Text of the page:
Much has been said about the love triangle between Jace, Clary, and Simon. It is no secret that a good portion of the fandom dislikes the romantic relationship between Clary and Simon. Everyone who knows anything about the books on which the show is based knows Jace and Clary end up together. When your audience already knows the end game, the only way to make it worth the while is focusing on the journey there.

And that is what the show has done, by adding to the layers of the iconic kiss scene from the books. Not only does it reveal Clary’s deeply buried feelings for Jace, but it is also a political move on the Seelie Queen’s part. She is teaching Simon a lesson in most cruel way possible. In the end, Clary will choose Jace and not him. Seelies always tell the truth, not matter how much it hurts everyone involved. And it does hurt. A lot.

Personal notes:

  • It seems Mr. Bane and Mr. Lightwood cannot help themselves. Their exchanging of awkward yet endearing not-so-subtle pleasantries is a nice touch, even if Raphael doesn’t agree with it.
  • Izzy already knowing of Robert’s cheating was a surprising twist. It goes to show that what happens between a couple should not necessarily interfere with a parent’s relationship with their children. Izzy urges her mother to leave her father, despite the fact that she still adores her father.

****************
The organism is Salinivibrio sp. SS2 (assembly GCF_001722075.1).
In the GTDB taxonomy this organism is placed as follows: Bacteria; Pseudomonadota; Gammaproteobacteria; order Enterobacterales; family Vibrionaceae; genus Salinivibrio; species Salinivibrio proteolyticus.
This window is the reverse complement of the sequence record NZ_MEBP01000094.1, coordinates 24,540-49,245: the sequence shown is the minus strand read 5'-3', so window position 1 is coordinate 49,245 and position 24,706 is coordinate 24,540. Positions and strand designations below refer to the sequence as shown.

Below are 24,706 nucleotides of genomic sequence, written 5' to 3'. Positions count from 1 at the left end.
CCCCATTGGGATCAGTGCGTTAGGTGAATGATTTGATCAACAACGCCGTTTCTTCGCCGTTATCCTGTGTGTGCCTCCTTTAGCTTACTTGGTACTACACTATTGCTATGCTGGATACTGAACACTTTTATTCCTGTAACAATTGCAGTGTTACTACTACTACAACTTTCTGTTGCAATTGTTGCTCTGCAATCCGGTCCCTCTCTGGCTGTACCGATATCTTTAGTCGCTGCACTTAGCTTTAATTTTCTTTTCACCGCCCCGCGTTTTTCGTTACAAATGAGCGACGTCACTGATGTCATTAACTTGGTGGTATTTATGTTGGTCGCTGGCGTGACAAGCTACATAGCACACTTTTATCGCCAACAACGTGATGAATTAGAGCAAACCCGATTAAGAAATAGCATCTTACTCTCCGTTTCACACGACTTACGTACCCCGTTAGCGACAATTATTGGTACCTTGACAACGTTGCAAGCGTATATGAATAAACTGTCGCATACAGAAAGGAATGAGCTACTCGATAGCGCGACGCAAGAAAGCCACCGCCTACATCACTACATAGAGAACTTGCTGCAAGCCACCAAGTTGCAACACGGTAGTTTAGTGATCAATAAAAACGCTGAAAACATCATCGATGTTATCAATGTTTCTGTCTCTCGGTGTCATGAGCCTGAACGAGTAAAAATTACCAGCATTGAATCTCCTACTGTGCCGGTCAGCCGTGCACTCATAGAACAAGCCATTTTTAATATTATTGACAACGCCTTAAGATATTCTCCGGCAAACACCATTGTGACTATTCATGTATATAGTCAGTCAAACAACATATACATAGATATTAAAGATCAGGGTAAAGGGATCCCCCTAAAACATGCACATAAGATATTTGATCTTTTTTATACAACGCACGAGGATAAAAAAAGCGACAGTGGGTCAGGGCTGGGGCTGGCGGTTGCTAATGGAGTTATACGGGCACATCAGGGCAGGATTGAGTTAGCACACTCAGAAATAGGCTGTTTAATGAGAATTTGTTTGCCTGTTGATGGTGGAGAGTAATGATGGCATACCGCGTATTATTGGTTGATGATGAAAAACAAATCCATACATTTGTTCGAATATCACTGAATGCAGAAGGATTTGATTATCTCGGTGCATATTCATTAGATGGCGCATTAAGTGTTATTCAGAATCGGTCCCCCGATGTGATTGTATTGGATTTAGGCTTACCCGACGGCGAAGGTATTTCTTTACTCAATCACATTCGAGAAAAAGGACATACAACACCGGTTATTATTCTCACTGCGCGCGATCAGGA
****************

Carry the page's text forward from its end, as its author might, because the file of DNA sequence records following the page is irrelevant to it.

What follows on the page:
• What was Olly doing at the Jade Wolf? It is great to finally see her girlfriend, Samantha, but it seems Luke’s nosy partner just stumbled onto the Shadow World, as she spots a wolf in the pictures she took of Luke. That can’t be good.
  • The scene between Clary and Izzy, however short, is very sweet. Those two have had their ups and downs, but it’s always nice to see ladies supporting ladies. The fact that Izzy went to Clary when Raphael turned her down shows their friendship is still strong. I’m glad Clary has a shoulder to cry on. After losing her mother, only Luke and Simon remain from her old life and now she has possibly alienated the latter.